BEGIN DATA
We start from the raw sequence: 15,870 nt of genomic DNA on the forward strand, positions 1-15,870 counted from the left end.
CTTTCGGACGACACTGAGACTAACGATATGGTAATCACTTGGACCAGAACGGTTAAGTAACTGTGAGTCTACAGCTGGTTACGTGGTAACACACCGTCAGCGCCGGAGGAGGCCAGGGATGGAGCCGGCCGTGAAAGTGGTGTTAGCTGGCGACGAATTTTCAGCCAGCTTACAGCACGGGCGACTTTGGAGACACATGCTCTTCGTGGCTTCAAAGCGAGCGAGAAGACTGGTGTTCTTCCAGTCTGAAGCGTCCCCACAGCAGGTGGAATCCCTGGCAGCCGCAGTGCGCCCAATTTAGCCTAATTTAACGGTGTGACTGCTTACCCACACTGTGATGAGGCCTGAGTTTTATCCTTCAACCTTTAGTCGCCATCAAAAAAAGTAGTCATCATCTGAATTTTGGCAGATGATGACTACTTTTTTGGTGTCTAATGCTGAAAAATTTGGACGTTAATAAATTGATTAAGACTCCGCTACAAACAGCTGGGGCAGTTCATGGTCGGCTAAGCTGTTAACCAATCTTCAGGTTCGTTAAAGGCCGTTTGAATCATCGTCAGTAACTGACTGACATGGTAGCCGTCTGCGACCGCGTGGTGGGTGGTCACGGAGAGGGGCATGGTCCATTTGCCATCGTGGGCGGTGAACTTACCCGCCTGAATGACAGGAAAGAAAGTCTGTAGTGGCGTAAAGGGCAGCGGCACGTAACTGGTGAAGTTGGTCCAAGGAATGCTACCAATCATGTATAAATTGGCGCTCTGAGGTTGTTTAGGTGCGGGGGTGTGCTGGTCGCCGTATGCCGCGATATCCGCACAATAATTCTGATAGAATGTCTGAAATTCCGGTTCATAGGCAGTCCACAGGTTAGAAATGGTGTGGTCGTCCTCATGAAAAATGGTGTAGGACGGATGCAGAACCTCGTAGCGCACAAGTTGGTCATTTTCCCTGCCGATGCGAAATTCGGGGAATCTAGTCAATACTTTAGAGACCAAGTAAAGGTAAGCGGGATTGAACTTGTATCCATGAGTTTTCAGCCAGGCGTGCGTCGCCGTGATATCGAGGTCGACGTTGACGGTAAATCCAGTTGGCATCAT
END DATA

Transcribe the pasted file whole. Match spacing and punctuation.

We start from the raw sequence: 15,870 nt of genomic DNA on the forward strand, positions 1-15,870 counted from the left end.
CTTTCGGACGACACTGAGACTAACGATATGGTAATCACTTGGACCAGAACGGTTAAGTAACTGTGAGTCTACAGCTGGTTACGTGGTAACACACCGTCAGCGCCGGAGGAGGCCAGGGATGGAGCCGGCCGTGAAAGTGGTGTTAGCTGGCGACGAATTTTCAGCCAGCTTACAGCACGGGCGACTTTGGAGACACATGCTCTTCGTGGCTTCAAAGCGAGCGAGAAGACTGGTGTTCTTCCAGTCTGAAGCGTCCCCACAGCAGGTGGAATCCCTGGCAGCCGCAGTGCGCCCAATTTAGCCTAATTTAACGGTGTGACTGCTTACCCACACTGTGATGAGGCCTGAGTTTTATCCTTCAACCTTTAGTCGCCATCAAAAAAAGTAGTCATCATCTGAATTTTGGCAGATGATGACTACTTTTTTGGTGTCTAATGCTGAAAAATTTGGACGTTAATAAATTGATTAAGACTCCGCTACAAACAGCTGGGGCAGTTCATGGTCGGCTAAGCTGTTAACCAATCTTCAGGTTCGTTAAAGGCCGTTTGAATCATCGTCAGTAACTGACTGACATGGTAGCCGTCTGCGACCGCGTGGTGGGTGGTCACGGAGAGGGGCATGGTCCATTTGCCATCGTGGGCGGTGAACTTACCCGCCTGAATGACAGGAAAGAAAGTCTGTAGTGGCGTAAAGGGCAGCGGCACGTAACTGGTGAAGTTGGTCCAAGGAATGCTACCAATCATGTATAAATTGGCGCTCTGAGGTTGTTTAGGTGCGGGGGTGTGCTGGTCGCCGTATGCCGCGATATCCGCACAATAATTCTGATAGAATGTCTGAAATTCCGGTTCATAGGCAGTCCACAGGTTAGAAATGGTGTGGTCGTCCTCATGAAAAATGGTGTAGGACGGATGCAGAACCTCGTAGCGCACAAGTTGGTCATTTTCCCTGCCGATGCGAAATTCGGGGAATCTAGTCAATACTTTAGAGACCAAGTAAAGGTAAGCGGGATTGAACTTGTATCCATGAGTTTTCAGCCAGGCGTGCGTCGCCGTGATATCGAGGTCGACGTTGACGGTAAATCCAGTTGGCATCAT